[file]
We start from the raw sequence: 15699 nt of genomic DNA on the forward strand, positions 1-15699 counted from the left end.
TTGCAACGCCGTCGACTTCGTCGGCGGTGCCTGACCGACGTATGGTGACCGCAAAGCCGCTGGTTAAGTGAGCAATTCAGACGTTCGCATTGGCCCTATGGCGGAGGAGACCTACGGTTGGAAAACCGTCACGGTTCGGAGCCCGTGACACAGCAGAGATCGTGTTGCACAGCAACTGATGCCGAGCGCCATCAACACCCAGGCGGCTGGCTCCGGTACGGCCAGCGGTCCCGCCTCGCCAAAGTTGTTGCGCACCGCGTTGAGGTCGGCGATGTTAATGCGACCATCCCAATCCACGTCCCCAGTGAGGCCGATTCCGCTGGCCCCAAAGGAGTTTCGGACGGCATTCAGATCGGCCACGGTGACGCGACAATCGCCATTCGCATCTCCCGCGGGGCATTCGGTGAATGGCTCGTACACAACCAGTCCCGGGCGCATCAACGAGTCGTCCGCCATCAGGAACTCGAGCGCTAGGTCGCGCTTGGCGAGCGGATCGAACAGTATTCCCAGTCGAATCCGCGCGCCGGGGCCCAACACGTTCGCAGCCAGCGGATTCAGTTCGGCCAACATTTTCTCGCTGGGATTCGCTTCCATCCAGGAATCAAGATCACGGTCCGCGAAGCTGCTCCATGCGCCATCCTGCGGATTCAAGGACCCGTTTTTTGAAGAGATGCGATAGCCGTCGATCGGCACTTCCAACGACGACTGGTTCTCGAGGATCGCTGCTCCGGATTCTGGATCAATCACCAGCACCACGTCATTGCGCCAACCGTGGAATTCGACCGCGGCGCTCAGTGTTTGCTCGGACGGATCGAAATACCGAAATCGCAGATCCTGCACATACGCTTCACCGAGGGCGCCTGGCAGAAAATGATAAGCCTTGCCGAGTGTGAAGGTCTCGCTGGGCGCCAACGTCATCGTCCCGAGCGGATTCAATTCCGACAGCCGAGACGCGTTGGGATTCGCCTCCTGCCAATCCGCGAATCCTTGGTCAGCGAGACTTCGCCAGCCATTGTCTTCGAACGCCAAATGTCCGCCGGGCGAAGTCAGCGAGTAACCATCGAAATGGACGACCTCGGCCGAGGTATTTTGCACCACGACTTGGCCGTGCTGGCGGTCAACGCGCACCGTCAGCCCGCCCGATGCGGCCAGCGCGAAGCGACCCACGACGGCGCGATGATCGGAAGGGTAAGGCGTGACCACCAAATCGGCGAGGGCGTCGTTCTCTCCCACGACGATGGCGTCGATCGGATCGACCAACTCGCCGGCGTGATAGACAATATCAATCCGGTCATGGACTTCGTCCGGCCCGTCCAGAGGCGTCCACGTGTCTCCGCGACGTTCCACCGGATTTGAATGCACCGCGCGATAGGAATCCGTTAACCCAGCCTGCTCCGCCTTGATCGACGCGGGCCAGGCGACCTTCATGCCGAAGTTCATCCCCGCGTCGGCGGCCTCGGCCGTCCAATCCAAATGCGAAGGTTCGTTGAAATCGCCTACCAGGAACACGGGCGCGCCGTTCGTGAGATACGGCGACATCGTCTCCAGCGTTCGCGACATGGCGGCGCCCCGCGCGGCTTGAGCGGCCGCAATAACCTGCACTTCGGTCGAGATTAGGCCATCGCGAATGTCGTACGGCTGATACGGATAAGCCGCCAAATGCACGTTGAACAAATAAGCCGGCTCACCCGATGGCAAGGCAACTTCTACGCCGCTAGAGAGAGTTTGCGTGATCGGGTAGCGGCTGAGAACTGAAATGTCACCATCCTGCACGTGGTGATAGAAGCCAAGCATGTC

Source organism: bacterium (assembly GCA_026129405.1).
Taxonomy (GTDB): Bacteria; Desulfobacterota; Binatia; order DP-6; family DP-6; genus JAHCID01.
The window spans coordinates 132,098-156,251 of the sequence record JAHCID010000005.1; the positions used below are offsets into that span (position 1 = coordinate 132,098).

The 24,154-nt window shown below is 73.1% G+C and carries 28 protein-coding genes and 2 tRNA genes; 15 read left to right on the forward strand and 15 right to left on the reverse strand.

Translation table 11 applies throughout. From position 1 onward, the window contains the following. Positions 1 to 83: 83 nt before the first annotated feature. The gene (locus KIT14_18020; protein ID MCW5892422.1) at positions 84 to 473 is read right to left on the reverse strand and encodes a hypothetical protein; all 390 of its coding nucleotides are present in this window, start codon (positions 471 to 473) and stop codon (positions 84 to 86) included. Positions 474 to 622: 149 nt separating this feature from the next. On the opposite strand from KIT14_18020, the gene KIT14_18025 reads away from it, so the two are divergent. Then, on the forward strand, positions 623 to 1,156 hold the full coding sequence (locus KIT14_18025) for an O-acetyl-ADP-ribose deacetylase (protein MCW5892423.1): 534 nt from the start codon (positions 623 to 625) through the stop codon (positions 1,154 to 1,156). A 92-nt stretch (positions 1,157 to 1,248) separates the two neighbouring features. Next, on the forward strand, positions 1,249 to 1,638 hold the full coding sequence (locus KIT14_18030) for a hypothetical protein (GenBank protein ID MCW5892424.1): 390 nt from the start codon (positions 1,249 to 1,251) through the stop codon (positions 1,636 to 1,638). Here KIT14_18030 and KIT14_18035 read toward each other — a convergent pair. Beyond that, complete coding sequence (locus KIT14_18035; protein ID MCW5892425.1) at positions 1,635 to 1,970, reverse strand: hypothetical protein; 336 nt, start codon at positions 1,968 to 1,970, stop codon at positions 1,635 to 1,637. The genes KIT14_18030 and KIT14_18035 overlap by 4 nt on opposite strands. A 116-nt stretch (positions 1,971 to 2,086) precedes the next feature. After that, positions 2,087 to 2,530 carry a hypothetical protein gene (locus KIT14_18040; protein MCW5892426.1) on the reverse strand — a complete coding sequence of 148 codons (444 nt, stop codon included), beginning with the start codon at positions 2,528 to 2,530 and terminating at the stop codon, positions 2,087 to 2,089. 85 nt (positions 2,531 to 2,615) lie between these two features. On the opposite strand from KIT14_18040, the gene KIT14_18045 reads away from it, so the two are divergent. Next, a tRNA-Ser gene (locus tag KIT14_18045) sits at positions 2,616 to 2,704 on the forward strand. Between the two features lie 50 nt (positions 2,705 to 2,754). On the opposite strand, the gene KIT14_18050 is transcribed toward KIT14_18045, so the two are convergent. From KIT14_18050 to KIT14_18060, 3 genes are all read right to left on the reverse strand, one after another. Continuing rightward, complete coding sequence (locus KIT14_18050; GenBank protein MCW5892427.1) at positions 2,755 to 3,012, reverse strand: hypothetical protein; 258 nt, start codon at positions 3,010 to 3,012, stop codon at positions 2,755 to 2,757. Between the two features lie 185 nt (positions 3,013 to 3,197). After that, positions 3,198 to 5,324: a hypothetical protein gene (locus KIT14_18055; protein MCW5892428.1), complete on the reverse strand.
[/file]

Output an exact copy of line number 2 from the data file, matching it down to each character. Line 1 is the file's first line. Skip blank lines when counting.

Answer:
TTGCAACGCCGTCGACTTCGTCGGCGGTGCCTGACCGACGTATGGTGACCGCAAAGCCGCTGGTTAAGTGAGCAATTCAGACGTTCGCATTGGCCCTATGGCGGAGGAGACCTACGGTTGGAAAACCGTCACGGTTCGGAGCCCGTGACACAGCAGAGATCGTGTTGCACAGCAACTGATGCCGAGCGCCATCAACACCCAGGCGGCTGGCTCCGGTACGGCCAGCGGTCCCGCCTCGCCAAAGTTGTTGCGCACCGCGTTGAGGTCGGCGATGTTAATGCGACCATCCCAATCCACGTCCCCAGTGAGGCCGATTCCGCTGGCCCCAAAGGAGTTTCGGACGGCATTCAGATCGGCCACGGTGACGCGACAATCGCCATTCGCATCTCCCGCGGGGCATTCGGTGAATGGCTCGTACACAACCAGTCCCGGGCGCATCAACGAGTCGTCCGCCATCAGGAACTCGAGCGCTAGGTCGCGCTTGGCGAGCGGATCGAACAGTATTCCCAGTCGAATCCGCGCGCCGGGGCCCAACACGTTCGCAGCCAGCGGATTCAGTTCGGCCAACATTTTCTCGCTGGGATTCGCTTCCATCCAGGAATCAAGATCACGGTCCGCGAAGCTGCTCCATGCGCCATCCTGCGGATTCAAGGACCCGTTTTTTGAAGAGATGCGATAGCCGTCGATCGGCACTTCCAACGACGACTGGTTCTCGAGGATCGCTGCTCCGGATTCTGGATCAATCACCAGCACCACGTCATTGCGCCAACCGTGGAATTCGACCGCGGCGCTCAGTGTTTGCTCGGACGGATCGAAATACCGAAATCGCAGATCCTGCACATACGCTTCACCGAGGGCGCCTGGCAGAAAATGATAAGCCTTGCCGAGTGTGAAGGTCTCGCTGGGCGCCAACGTCATCGTCCCGAGCGGATTCAATTCCGACAGCCGAGACGCGTTGGGATTCGCCTCCTGCCAATCCGCGAATCCTTGGTCAGCGAGACTTCGCCAGCCATTGTCTTCGAACGCCAAATGTCCGCCGGGCGAAGTCAGCGAGTAACCATCGAAATGGACGACCTCGGCCGAGGTATTTTGCACCACGACTTGGCCGTGCTGGCGGTCAACGCGCACCGTCAGCCCGCCCGATGCGGCCAGCGCGAAGCGACCCACGACGGCGCGATGATCGGAAGGGTAAGGCGTGACCACCAAATCGGCGAGGGCGTCGTTCTCTCCCACGACGATGGCGTCGATCGGATCGACCAACTCGCCGGCGTGATAGACAATATCAATCCGGTCATGGACTTCGTCCGGCCCGTCCAGAGGCGTCCACGTGTCTCCGCGACGTTCCACCGGATTTGAATGCACCGCGCGATAGGAATCCGTTAACCCAGCCTGCTCCGCCTTGATCGACGCGGGCCAGGCGACCTTCATGCCGAAGTTCATCCCCGCGTCGGCGGCCTCGGCCGTCCAATCCAAATGCGAAGGTTCGTTGAAATCGCCTACCAGGAACACGGGCGCGCCGTTCGTGAGATACGGCGACATCGTCTCCAGCGTTCGCGACATGGCGGCGCCCCGCGCGGCTTGAGCGGCCGCAATAACCTGCACTTCGGTCGAGATTAGGCCATCGCGAATGTCGTACGGCTGATACGGATAAGCCGCCAAATGCACGTTGAACAAATAAGCCGGCTCACCCGATGGCAAGGCAACTTCTACGCCGCTAGAGAGAGTTTGCGTGATCGGGTAGCGGCTGAGAACTGAAATGTCACCATCCTGCACGTGGTGATAGAAGCCAAGCATGTC